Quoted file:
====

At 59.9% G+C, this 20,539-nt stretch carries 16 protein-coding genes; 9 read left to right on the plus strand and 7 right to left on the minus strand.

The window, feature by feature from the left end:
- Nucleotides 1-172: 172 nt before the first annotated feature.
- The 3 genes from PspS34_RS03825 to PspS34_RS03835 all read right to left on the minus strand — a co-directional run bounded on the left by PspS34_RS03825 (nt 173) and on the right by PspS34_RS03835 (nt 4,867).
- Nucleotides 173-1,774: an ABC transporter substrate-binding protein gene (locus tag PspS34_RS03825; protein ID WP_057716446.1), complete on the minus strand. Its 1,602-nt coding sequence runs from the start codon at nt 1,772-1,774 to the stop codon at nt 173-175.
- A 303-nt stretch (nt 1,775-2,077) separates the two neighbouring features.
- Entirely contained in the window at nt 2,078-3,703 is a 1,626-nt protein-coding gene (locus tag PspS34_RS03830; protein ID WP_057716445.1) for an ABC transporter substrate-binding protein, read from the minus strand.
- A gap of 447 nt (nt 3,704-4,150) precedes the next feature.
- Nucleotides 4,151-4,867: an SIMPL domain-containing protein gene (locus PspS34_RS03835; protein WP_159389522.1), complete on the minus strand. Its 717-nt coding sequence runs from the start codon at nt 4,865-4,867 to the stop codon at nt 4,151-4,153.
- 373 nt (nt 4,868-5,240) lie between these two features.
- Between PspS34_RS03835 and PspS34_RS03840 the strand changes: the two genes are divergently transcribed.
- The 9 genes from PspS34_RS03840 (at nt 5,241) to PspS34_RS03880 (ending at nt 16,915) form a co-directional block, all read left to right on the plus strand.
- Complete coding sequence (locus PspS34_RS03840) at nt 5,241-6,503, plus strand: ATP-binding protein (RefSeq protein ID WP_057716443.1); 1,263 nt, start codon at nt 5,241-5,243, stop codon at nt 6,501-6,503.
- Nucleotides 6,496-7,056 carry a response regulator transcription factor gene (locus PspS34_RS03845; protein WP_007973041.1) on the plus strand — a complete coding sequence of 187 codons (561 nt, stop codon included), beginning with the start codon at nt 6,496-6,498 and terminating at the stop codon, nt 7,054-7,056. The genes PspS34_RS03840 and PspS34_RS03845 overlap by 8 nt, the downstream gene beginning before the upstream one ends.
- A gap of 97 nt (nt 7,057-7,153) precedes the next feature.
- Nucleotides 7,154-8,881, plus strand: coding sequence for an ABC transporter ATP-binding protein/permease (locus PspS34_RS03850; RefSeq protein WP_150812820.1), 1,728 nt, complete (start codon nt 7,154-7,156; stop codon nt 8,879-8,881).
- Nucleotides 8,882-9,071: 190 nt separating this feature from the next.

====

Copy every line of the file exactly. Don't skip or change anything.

At 59.9% G+C, this 20,539-nt stretch carries 16 protein-coding genes; 9 read left to right on the plus strand and 7 right to left on the minus strand.

The window, feature by feature from the left end:
- Nucleotides 1-172: 172 nt before the first annotated feature.
- The 3 genes from PspS34_RS03825 to PspS34_RS03835 all read right to left on the minus strand — a co-directional run bounded on the left by PspS34_RS03825 (nt 173) and on the right by PspS34_RS03835 (nt 4,867).
- Nucleotides 173-1,774: an ABC transporter substrate-binding protein gene (locus tag PspS34_RS03825; protein ID WP_057716446.1), complete on the minus strand. Its 1,602-nt coding sequence runs from the start codon at nt 1,772-1,774 to the stop codon at nt 173-175.
- A 303-nt stretch (nt 1,775-2,077) separates the two neighbouring features.
- Entirely contained in the window at nt 2,078-3,703 is a 1,626-nt protein-coding gene (locus tag PspS34_RS03830; protein ID WP_057716445.1) for an ABC transporter substrate-binding protein, read from the minus strand.
- A gap of 447 nt (nt 3,704-4,150) precedes the next feature.
- Nucleotides 4,151-4,867: an SIMPL domain-containing protein gene (locus PspS34_RS03835; protein WP_159389522.1), complete on the minus strand. Its 717-nt coding sequence runs from the start codon at nt 4,865-4,867 to the stop codon at nt 4,151-4,153.
- 373 nt (nt 4,868-5,240) lie between these two features.
- Between PspS34_RS03835 and PspS34_RS03840 the strand changes: the two genes are divergently transcribed.
- The 9 genes from PspS34_RS03840 (at nt 5,241) to PspS34_RS03880 (ending at nt 16,915) form a co-directional block, all read left to right on the plus strand.
- Complete coding sequence (locus PspS34_RS03840) at nt 5,241-6,503, plus strand: ATP-binding protein (RefSeq protein ID WP_057716443.1); 1,263 nt, start codon at nt 5,241-5,243, stop codon at nt 6,501-6,503.
- Nucleotides 6,496-7,056 carry a response regulator transcription factor gene (locus PspS34_RS03845; protein WP_007973041.1) on the plus strand — a complete coding sequence of 187 codons (561 nt, stop codon included), beginning with the start codon at nt 6,496-6,498 and terminating at the stop codon, nt 7,054-7,056. The genes PspS34_RS03840 and PspS34_RS03845 overlap by 8 nt, the downstream gene beginning before the upstream one ends.
- A gap of 97 nt (nt 7,057-7,153) precedes the next feature.
- Nucleotides 7,154-8,881, plus strand: coding sequence for an ABC transporter ATP-binding protein/permease (locus PspS34_RS03850; RefSeq protein WP_150812820.1), 1,728 nt, complete (start codon nt 7,154-7,156; stop codon nt 8,879-8,881).
- Nucleotides 8,882-9,071: 190 nt separating this feature from the next.